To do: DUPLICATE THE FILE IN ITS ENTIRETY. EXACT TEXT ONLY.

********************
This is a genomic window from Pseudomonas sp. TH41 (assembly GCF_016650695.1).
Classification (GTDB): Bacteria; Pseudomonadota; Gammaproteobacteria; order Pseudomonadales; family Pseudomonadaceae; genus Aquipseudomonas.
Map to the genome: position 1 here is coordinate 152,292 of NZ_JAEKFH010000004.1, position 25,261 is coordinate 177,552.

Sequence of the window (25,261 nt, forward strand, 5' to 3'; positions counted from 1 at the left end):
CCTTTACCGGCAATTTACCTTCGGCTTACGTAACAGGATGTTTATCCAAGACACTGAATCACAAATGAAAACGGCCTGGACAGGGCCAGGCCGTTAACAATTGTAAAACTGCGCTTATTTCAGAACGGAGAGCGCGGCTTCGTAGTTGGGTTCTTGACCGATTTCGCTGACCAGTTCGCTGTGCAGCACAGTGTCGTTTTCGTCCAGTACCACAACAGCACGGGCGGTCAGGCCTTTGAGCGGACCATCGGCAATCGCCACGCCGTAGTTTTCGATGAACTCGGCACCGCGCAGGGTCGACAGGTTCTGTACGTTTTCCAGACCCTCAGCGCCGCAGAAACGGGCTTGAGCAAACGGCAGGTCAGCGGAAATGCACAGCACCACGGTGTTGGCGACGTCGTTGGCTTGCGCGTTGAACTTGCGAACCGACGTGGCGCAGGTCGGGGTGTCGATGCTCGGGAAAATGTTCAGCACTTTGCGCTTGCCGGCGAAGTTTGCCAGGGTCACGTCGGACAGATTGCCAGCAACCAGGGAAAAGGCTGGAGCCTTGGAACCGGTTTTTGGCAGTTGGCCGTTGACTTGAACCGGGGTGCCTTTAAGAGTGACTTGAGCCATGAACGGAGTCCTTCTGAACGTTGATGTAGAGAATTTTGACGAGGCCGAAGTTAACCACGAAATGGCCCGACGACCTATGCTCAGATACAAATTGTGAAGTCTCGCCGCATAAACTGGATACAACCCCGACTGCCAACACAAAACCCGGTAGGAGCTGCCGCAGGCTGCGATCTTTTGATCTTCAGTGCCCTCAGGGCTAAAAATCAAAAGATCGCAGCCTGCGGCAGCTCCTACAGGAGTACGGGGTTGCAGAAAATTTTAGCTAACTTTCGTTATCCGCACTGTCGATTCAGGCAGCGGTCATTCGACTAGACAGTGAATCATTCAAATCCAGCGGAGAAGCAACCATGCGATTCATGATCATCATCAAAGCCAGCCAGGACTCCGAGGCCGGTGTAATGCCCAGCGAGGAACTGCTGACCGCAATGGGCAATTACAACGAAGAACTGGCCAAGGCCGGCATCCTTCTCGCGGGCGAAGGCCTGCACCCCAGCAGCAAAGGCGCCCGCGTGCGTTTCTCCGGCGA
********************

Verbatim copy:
This is a genomic window from Pseudomonas sp. TH41 (assembly GCF_016650695.1).
Classification (GTDB): Bacteria; Pseudomonadota; Gammaproteobacteria; order Pseudomonadales; family Pseudomonadaceae; genus Aquipseudomonas.
Map to the genome: position 1 here is coordinate 152,292 of NZ_JAEKFH010000004.1, position 25,261 is coordinate 177,552.

Sequence of the window (25,261 nt, forward strand, 5' to 3'; positions counted from 1 at the left end):
CCTTTACCGGCAATTTACCTTCGGCTTACGTAACAGGATGTTTATCCAAGACACTGAATCACAAATGAAAACGGCCTGGACAGGGCCAGGCCGTTAACAATTGTAAAACTGCGCTTATTTCAGAACGGAGAGCGCGGCTTCGTAGTTGGGTTCTTGACCGATTTCGCTGACCAGTTCGCTGTGCAGCACAGTGTCGTTTTCGTCCAGTACCACAACAGCACGGGCGGTCAGGCCTTTGAGCGGACCATCGGCAATCGCCACGCCGTAGTTTTCGATGAACTCGGCACCGCGCAGGGTCGACAGGTTCTGTACGTTTTCCAGACCCTCAGCGCCGCAGAAACGGGCTTGAGCAAACGGCAGGTCAGCGGAAATGCACAGCACCACGGTGTTGGCGACGTCGTTGGCTTGCGCGTTGAACTTGCGAACCGACGTGGCGCAGGTCGGGGTGTCGATGCTCGGGAAAATGTTCAGCACTTTGCGCTTGCCGGCGAAGTTTGCCAGGGTCACGTCGGACAGATTGCCAGCAACCAGGGAAAAGGCTGGAGCCTTGGAACCGGTTTTTGGCAGTTGGCCGTTGACTTGAACCGGGGTGCCTTTAAGAGTGACTTGAGCCATGAACGGAGTCCTTCTGAACGTTGATGTAGAGAATTTTGACGAGGCCGAAGTTAACCACGAAATGGCCCGACGACCTATGCTCAGATACAAATTGTGAAGTCTCGCCGCATAAACTGGATACAACCCCGACTGCCAACACAAAACCCGGTAGGAGCTGCCGCAGGCTGCGATCTTTTGATCTTCAGTGCCCTCAGGGCTAAAAATCAAAAGATCGCAGCCTGCGGCAGCTCCTACAGGAGTACGGGGTTGCAGAAAATTTTAGCTAACTTTCGTTATCCGCACTGTCGATTCAGGCAGCGGTCATTCGACTAGACAGTGAATCATTCAAATCCAGCGGAGAAGCAACCATGCGATTCATGATCATCATCAAAGCCAGCCAGGACTCCGAGGCCGGTGTAATGCCCAGCGAGGAACTGCTGACCGCAATGGGCAATTACAACGAAGAACTGGCCAAGGCCGGCATCCTTCTCGCGGGCGAAGGCCTGCACCCCAGCAGCAAAGGCGCCCGCGTGCGTTTCTCCGGCGA